Describing components of certain music tracks is impossible. Or perhaps very difficult. So I will try. The tune that starts Hey Ya! (of the Bollywood/fiction film Karthik calling Karthik) is a dance which is joined after a few seconds by the singer of the track's lyrics. A peak is repeatedly climbed by the singer. The climb is a very fast one, so I am exhilarated every time it climaxes. But the singing does continue beyond the climaxes. Otherwise the song portion of the music track could have been incomplete. Uff Teri Adaa (also of Karthik calling Karthik) also has some lovely sentences. It is started by Shankar Mahadevan's familiar voice and a nice tune but the first lovely bit starts after SM takes a break. Alyssa Mendonsa, from whose name I assumed that she couldn't sing in Hindi, sings all three lovely bits in a way that forms a sexy synergy with the visuals choreographed on it. Karthik calling Karthik (ditto) is a track that I have listened to repeatedly as well as call boring. B n B (of the Bollywood/fiction film Bunty aur Babli) is a track that I feel like tagging as belonging to the rhythm n rumble genre, because from that you can understand the reason behind its title. By the way, the film contains one great shot. The hands of the hero's father are shown joined and raised in mock respect towards the hero, but I felt that the hero is showing mock respect to his father rather than the other way round. I mean the hero seems to be doing a mock namaste to his father though it is actually the latter doing the mock namaste to the former. Khudaya khair (of the Bollywood/fiction film Billu Barber) is very engaging because of the singing as dictated by the lyrics. Take A Look Around (of the Hollywood/fiction film Mission Impossible 2) is full of great sounds produced by two guitars and a drum set. Its essence is hummable, but is one among several components of an earlier music track composed by some one else. Nyah and Ethan (ditto) is engaging as well. It is well synchronised in the film with the tragedy of the heroine going to her death, and is continued with the saving of the heroine's life. The Call (of the Hollywood/fiction film The Chronicles of Narnia: Prince Caspian) is synchronised with the departure from Narnia to Earth of the protagonist siblings, and is continued with the initial portion of the credits roll. Lyrics in it are sung by a very nice voice, which I call cute rather than grand. Into the West (of the The Lord of the Rings: The Return of the King) is synchronised entirely with the film's illustrations displaying credits roll. Lyrics in it are sung by another very nice voice, which I call grand or majestic and which the music's composer called "like the voice of" the elf queen "Galadriel". Vide Cor Meum (of the Hollywood/fiction film Hannibal) is very disgusting because of its synchrony with the titular antagonist's preparations to cook and eat another human. By the way, the portrayal of the non-titular protagonist by an actress other than the one who portrayed her in The Silence of the Lambs struck me as metaphorically real because some individuals change a lot in ten years. A Dark Knight (of the Hollywood/fiction film The Dark Knight) is parts of the music during the credits display, starting explosively with the display of the film's title. By the way, the film also has a primary character portrayed by an actress other than the one in Batman Begins. But I will not state that the replacement is metaphorically real in this case as well, because the time gap between these two films is shorter both release and story wise. The Tragedy of Omkara (of the Bollywood/fiction film Omkara) is a very engaging music track. It has a bit of powerful meaningless singing, which is synchronised in the film with some violent events as well as one event or some events presented as starting paths of violence. So I did not think of this music track as tragic. Come to think of it, I also did not think of it as violent. I thought of it as a higlighter of violence and violent intentions. Taare Zameen Par (of the Bollywood/fiction film Taare Zameen Par) describes "being in space" according to one friend/colleague of mine, hence the word "stars" in the title. Or at least the starting tune of this music track mimics floating through space, having been impressed by many earlier audiovisual works of art on viewers+listeners with the visual highlighting of stars. Saawariya (of the Bollywood/fiction film Saawariya) has multiple climaxes executed by the main singing as dictated by the lyrics. By the way, I think the film must be very unengaging. Behti hawa sa tha wo (of the Bollywood/fiction film 3 Idiots) has a very good synchrony with the visuals during roughly the twelfth to seventeenth minute in the film. A tune that I associate with Ladakh or some other Indian region containing Mongoloids starts it, and is followed by a song that has an exhilarating start in synchrony with a frame tracking towards then over a cluster of mountain trees. By the way, Aamir Khan's wide eyed look as the technology-development-wise most brilliant character in the film has been criticised by at least one film reviewer as being an unsuccessful attempt to appear more than two decades younger than he actually is. But many viewers+listeners may have instead considered his wide eyed look throughout the film a believable portrayal of a very special mind. I certainly considered the look to be so. The Theme of Maqbool (of the Bollywood/fiction film Maqbool) did not chill me, perhaps because I considered it a piece of fiction. But some other music tracks have chilled me, for instance the above referred Vide Cor Meum. So this situation proves I am erratic in my instinctive/subconscious considerations. The theme of the killing (also of Maqbool) is heard while we see the titular gangster frame another for the murder he is about to commit, and concludes with two murders -the second being of the one who is framed [unsuccesfully, it is later seen+heard in the film] as the perpetrator of the first murder. The visuals, music, and sound of gunshots and thunder constitute a very chilling piece of cinema that did not chill me because I considered it a fictitious killing of only two gangsters rather than the death of many adivasis, the latter having made me cry when I first saw+heard it happen in the Hollywood/fiction film Avatar. By the way, I now consider the two or three frames containing Pankaj Kapoor's crying in Maqbool great cinema, because starting to cry at the precise moment asked for by a film is a challenge. Particularly if you are not Shah Rukh Khan, whose inflexibility and stardom dictate when should the precise moments be. Beera (of the Bollywood/fiction film Raavan) has some Hindi lyrics that reconstruct the myth of the demon king Raavan, calling his modern version -fictitious Naxalite leader Beera Munda, whose name is based on that of the adivasi struggler for Indian independence Birsa Munda- a possessor of ten foreheads {or faces, as dictated by ten different sorts of make up applied in the film by the character himself} and one hundred names {seems impossible since he is a person about whom people living in many regions other than his linguistic homeland would know nothing about}. This track also has lyrics in a language I presently know nothing about, dictating a gentle singing that the music's composer A. R. Rahman may be trying to pass off as adivasi. Behne De (also of Raavan) is synchronised in one trailer of the film with unpromising spectacles -namely a make up encrusted face of Beera, Beera sliding down a rock slope beside a waterfall, Beera and the film's modern Sita climbing up ropes suspended over a cliff, and Beera standing on a cliff beside a waterfall. By the way, one poster of the film shows a silhoutted Beera a symbol of violence-based authority -namely a shawl. This image is also present in several frames of the above referred Omkara, that film's titular political muscle man having a shawl wrapped around him in those frames. The Flower of Carnage (of the Hollywood/fiction film Kill Bill Volume 1) disgusted me because it starts immediately after the heroine slices of the long haired cranium of a female with whom she was having an epic samurai battle, revealing the unscraped brain of that female and expressing the relief felt by the heroine on having victoriously finished the battle. Twisted Nerve (also of Kill Bill Vol. 1) disgusted me because it conveys the strong determination of the heroine to kill certain dangerous individuals. The other music tracks also disgusted me because the film shows violence to establish certain characters as either cold-blooded killers or evil and the heroine as justified in killing some of them. The tune heard while the "Dev" portion (of the Bollywood/fiction film Dev. D) starts made me laugh a lot, because it made me think that the film was once again about to focus on the idiotic behaviour of the titular character. Which the film then did. By the way, both 2009 releases co-written and directed by Anurag Kashyap have a music track about the human world. And both music tracks are titled "Duniya", though the one in Dev. D is heard during the third last sequence and the one in Gulaal is heard during the last sequence and credits roll. And the one in Dev. D is a bit comical whereas the lyrics of the one in Gulaal are sung mournfully. However, a lyric of another music track in Gulaal was earlier mistaken by me as among the lyrics of Duniya. That music track is chilling and its title is Raat Ke Musafir. The lyric is "Insaan ke sheher me insaan ko khoj le tu" -a technical translation of it being Find human in city of human. I Can't Hold It (of the Bollywood/fiction film Love Sex aur Dhoka) is a music track that makes me want to laugh. Or it makes me laugh in my mind. I think its titular lyric is about the singer facing difficulty at holding a man's penis in her vulva because the penis is becoming limp. By the way, I have only heard it. I haven't seen+heard the film it belongs to. Aahun Aahun (of the Bollywood/fiction film Love Aaj Kal) is a music track I have enjoyed every time that I have heard it. By the way, I used to not think that the picturisation on it had a message, which according to the Love Aaj Kal page on wikipedia is "even though people these days try to make themselves believe that love is just an infatuation that goes away with time, in their hearts they still love each other with" the passion that earlier generations had. I also used to not think that any concepts are being represented by Jai and young Veer Singh, who according to the wikipedia entry respectively represent "Aam Janta/common man" and "Pratigya"/promise during the picturisation. I've Just Seen A Face (of the Hollywood/fiction film Across The Universe) has rapidly sung lyrics. This singing and the music collaborating with it are energizing. Maula Mere Lele Meri Jaan (of the Bollywood/fiction film Chak De! India) has a very nicely piercing start that sometimes has almost made me cry. The start is a piece of lyricless singing. Or it is singing of words in a language that I don't know, perhaps Urdu or Arbi or Farsi. Wings of Liberty (of the PC video game Starcraft II: Wings of Liberty) has a starting tune that is meant to generate adrenaline in viewers+listeners of any Matrix film, but then switches over to a different tune and thus goes on a path different from that of the Matrix music track containing the first mentioned tune. I Remain (of the Hollywood/fiction film Prince of Persia: The Sands of Time) was labeled boring by me when listening to it the first time, while watching the end credits display and walking out of the auditorium. But I later labeled its singing's collaboration with its instruments sexy. This happened perhaps because I was awed by the memory of my first experience. Now We Are Free (of the Hollywood/fiction film Gladiator) has been enjoyed by me every time I have heard it because I don't understand the lyrics, which are in Hebrew and seemed very boring when translated into English. By the way, I keep engaging with the lyrics of a music track even when they are in English and/or Hindi as long as I am not sure what some of them mean. I also have done similar or the same things with the dialogues in some films. During my first viewing+hearing of the Hollywood/fiction film No Country for Old Men, I thought at one point that the symbol of violence said "I didn't hear what the coin said" with one sort of glare but a later viewing+listening revealed that he said "Well the coin and I traveled to this place the same way" with one sort of smile. While viewing+hearing an advertisement of the Hollywood/fiction film Seraphim Falls the first time, I thought one protagonist's response to another protagonist's pleading question "Why are you doing this?" was "It revolves", which I understood as tit for tat. But while watching+hearing the entire film I realised that his response was "Seraphim Falls", which I understood as the site of a past grievance he had against the other protagonist. During my first viewing+hearing of the Hollywood/fiction film The Dark Knight, I thought at one point that the Joker said "...brought him down to arlampul", which I understood as having brought Harvey Dent down to a state of existing in Arkhum mental asylum. But one draft of the film's script contained "...brought him down to my level". So I eventually understood that the final cut of the film contained the altered version "...brought him down to our level". Main Title (of the Hollywood/fiction films Spiderman and Spiderman 2) exhilarated me when I heard it during the the main credits display before the start of the first film and made we want to see what came next. Its starting tune excited me even during the main credits display before the start of the second film. I was not as excited by the rest of the music track. But I labeled the few extra tunes in the second film's Main Title a declaration of progress. You don't dream in cryo (of the Hollywood/fiction film Avatar) partly exhilarated me. I mean the parts of it that stood out in my mind during the starting sequence of the film exhilarated me. Bella's Lullaby (of the Hollywood/fiction film Twilight) doesn't engage me in its uninterrupted entirety. But it is present throughout the film as bits that make some sequences of visuals and ambient sounds more interesting than they would be with some other category of music. Welcome to Jurassic Park (of the Hollywood/fiction film Jurassic Park) is very nice and exhilarating. I remember some of its parts more than any other piece of music played in that first film as well as its sequels. I don't know the title of the music track that plays during the starting sequence (of the Hollywood/fiction film Braveheart). It is certainly not the Main Title. But what should be noted is that it contributes to making the starting sequence a presentation of Scotland's physical/geographical beauty.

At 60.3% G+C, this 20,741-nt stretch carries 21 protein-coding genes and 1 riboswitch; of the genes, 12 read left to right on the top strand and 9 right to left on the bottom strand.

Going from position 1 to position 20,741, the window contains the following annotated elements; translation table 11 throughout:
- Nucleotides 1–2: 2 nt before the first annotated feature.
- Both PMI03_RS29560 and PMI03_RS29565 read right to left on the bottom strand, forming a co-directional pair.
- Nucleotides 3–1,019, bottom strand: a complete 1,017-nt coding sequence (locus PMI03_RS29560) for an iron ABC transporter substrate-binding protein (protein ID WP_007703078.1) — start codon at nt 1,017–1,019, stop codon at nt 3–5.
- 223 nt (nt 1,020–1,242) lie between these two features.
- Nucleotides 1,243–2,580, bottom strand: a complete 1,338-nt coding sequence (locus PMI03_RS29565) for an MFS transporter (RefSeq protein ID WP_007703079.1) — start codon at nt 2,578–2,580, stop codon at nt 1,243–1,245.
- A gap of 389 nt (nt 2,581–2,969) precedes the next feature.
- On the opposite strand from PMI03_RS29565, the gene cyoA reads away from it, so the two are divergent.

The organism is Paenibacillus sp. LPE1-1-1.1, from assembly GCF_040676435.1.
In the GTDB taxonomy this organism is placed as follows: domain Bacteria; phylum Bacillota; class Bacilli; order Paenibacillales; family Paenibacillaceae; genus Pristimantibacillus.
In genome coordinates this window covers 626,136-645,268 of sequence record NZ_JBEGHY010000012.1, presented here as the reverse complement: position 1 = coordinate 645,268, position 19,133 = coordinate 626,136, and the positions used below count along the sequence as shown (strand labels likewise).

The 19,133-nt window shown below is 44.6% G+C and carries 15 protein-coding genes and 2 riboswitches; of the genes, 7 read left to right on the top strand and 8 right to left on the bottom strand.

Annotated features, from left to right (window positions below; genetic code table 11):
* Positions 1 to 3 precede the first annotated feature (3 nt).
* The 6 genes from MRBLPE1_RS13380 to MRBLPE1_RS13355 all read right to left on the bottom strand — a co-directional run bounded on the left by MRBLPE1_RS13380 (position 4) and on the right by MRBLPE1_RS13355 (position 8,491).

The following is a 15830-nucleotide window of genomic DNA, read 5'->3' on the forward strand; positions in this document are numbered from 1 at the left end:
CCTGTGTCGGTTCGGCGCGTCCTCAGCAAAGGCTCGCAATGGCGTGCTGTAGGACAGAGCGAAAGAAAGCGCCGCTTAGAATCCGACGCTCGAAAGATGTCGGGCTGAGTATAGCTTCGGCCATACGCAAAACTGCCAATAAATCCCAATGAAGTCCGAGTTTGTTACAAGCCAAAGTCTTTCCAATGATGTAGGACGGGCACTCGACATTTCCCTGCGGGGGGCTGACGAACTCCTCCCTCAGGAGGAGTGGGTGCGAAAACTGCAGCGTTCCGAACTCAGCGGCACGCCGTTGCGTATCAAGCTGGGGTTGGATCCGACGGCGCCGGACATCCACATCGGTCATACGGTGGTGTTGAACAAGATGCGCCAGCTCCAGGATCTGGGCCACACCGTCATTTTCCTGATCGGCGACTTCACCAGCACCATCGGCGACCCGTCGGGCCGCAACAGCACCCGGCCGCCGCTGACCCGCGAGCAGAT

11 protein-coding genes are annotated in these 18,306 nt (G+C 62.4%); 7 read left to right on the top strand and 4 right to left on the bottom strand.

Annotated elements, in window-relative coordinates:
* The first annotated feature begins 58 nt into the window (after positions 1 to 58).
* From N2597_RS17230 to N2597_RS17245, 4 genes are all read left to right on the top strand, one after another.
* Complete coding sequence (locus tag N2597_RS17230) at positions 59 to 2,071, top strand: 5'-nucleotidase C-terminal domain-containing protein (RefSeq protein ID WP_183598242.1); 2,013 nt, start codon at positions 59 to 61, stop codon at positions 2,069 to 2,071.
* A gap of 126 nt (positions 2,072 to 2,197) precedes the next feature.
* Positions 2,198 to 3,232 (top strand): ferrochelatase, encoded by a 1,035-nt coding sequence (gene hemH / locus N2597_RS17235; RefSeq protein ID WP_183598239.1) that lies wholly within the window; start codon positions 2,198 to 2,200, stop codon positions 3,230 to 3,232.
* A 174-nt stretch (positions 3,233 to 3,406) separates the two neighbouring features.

1. For starters, I have neither heard nor seen a majority of these tracks so I'm not qualified to comment upon them.

    But then, even though I haven't, I can still point out that those parameters with which you judge these compositions are in themselves flexible and may connote very many things, some drastically different from what you concieve them as. For example, something that you find chilling might not be felt so by another, as also that chilling in itself may be concieved as a different emotion by that, or yet, another.

  2. I have certainly failed to make readers of this blog post familiar with the music tracks I have tried to describe and/or have opined about.

    You are correct about the diversity of opinions=perceptions. Some one other than me may perceive a music track I considered chilling as something else. I considered the decision to synchronise Vide Cor Meum, which contains opera singing, with one human's preparations to cook and eat another disgusting. And I felt dread while hearing it and seeing the preparations. But what I am calling dread may be called something else according to another taxonomic system.